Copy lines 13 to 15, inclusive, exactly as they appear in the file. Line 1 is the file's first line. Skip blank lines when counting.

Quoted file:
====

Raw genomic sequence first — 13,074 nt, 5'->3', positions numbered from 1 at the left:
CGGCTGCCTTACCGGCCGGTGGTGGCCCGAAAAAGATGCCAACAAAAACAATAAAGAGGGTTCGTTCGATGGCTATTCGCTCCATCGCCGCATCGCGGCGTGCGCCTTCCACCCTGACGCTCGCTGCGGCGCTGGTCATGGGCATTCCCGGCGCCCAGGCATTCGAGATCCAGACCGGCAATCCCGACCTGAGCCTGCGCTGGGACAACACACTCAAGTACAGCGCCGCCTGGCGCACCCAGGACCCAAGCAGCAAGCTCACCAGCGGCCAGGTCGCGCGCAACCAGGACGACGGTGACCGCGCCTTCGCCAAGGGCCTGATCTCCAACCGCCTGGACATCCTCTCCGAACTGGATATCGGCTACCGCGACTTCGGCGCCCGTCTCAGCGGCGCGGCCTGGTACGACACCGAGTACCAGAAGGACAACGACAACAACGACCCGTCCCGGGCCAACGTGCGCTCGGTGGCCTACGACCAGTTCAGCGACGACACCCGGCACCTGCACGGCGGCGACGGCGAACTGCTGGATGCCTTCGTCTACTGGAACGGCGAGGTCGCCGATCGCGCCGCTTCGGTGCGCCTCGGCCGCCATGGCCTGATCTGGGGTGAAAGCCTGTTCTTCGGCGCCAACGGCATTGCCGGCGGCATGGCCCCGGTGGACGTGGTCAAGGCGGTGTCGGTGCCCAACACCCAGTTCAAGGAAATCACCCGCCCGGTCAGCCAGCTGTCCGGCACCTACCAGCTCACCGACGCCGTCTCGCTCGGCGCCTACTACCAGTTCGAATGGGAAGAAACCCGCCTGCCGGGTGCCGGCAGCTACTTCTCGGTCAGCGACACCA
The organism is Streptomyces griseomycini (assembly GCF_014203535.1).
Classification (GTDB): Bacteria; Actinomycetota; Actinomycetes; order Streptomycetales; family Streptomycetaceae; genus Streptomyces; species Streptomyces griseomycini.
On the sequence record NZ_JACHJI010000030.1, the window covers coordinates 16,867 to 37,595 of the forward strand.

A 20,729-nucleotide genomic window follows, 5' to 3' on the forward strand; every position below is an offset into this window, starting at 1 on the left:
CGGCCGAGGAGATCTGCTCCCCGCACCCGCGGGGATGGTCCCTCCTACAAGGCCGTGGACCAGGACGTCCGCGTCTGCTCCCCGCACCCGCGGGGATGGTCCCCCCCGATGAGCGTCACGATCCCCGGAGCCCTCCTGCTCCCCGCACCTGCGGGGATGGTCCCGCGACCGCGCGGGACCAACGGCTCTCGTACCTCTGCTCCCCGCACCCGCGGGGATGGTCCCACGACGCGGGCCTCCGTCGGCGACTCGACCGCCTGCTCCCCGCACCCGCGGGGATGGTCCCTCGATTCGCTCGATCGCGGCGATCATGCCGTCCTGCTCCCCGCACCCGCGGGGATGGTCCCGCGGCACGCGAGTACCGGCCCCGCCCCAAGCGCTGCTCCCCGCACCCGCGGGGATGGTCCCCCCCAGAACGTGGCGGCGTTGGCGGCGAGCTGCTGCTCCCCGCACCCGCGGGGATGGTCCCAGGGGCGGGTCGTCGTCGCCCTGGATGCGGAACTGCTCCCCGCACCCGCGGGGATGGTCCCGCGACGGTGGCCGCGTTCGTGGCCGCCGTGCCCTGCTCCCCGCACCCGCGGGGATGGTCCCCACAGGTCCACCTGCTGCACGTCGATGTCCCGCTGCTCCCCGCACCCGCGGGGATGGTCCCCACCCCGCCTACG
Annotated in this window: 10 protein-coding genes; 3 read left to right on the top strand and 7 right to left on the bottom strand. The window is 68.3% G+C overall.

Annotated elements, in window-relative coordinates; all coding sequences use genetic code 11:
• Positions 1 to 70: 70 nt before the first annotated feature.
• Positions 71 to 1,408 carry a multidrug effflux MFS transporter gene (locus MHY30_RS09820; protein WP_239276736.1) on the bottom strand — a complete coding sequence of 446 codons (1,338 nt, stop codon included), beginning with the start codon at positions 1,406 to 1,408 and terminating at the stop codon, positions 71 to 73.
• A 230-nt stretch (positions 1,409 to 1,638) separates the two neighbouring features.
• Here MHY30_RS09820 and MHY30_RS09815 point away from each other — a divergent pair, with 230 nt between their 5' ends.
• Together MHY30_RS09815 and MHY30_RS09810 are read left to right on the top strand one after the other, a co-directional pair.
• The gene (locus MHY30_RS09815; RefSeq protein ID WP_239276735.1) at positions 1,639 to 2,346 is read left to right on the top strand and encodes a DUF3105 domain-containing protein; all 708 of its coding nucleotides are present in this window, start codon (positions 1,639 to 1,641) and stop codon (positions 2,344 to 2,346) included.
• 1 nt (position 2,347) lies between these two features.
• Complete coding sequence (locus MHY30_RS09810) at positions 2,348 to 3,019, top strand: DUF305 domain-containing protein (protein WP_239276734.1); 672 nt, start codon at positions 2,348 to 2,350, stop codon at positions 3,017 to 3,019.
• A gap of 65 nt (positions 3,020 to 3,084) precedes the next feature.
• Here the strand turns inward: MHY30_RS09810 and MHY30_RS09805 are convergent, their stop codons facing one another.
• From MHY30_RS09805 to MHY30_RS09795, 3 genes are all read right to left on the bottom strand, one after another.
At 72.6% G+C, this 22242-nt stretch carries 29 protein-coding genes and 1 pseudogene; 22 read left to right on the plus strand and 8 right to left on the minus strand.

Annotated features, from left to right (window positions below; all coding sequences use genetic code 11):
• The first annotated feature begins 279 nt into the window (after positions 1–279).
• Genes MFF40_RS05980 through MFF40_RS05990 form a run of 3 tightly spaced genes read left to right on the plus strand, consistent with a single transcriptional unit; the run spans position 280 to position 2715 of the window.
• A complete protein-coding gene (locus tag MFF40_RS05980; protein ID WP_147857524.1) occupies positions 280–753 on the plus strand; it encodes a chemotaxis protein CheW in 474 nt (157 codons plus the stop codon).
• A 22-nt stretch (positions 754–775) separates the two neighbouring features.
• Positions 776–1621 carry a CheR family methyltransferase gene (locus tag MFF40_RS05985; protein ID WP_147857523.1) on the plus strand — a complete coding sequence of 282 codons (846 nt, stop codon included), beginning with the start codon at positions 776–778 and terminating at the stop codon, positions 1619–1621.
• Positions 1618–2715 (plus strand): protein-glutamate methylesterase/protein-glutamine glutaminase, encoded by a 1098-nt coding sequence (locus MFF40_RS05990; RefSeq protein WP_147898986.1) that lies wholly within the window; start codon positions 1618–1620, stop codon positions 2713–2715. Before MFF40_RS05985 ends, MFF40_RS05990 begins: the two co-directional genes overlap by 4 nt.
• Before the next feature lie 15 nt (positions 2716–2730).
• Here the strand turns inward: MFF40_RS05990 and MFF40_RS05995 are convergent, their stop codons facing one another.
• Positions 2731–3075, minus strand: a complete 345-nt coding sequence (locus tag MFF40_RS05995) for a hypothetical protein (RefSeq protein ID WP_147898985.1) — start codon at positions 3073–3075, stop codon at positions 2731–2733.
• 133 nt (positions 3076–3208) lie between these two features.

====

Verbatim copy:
• Here MHY30_RS09820 and MHY30_RS09815 point away from each other — a divergent pair, with 230 nt between their 5' ends.
• Together MHY30_RS09815 and MHY30_RS09810 are read left to right on the top strand one after the other, a co-directional pair.
• The gene (locus MHY30_RS09815; RefSeq protein ID WP_239276735.1) at positions 1,639 to 2,346 is read left to right on the top strand and encodes a DUF3105 domain-containing protein; all 708 of its coding nucleotides are present in this window, start codon (positions 1,639 to 1,641) and stop codon (positions 2,344 to 2,346) included.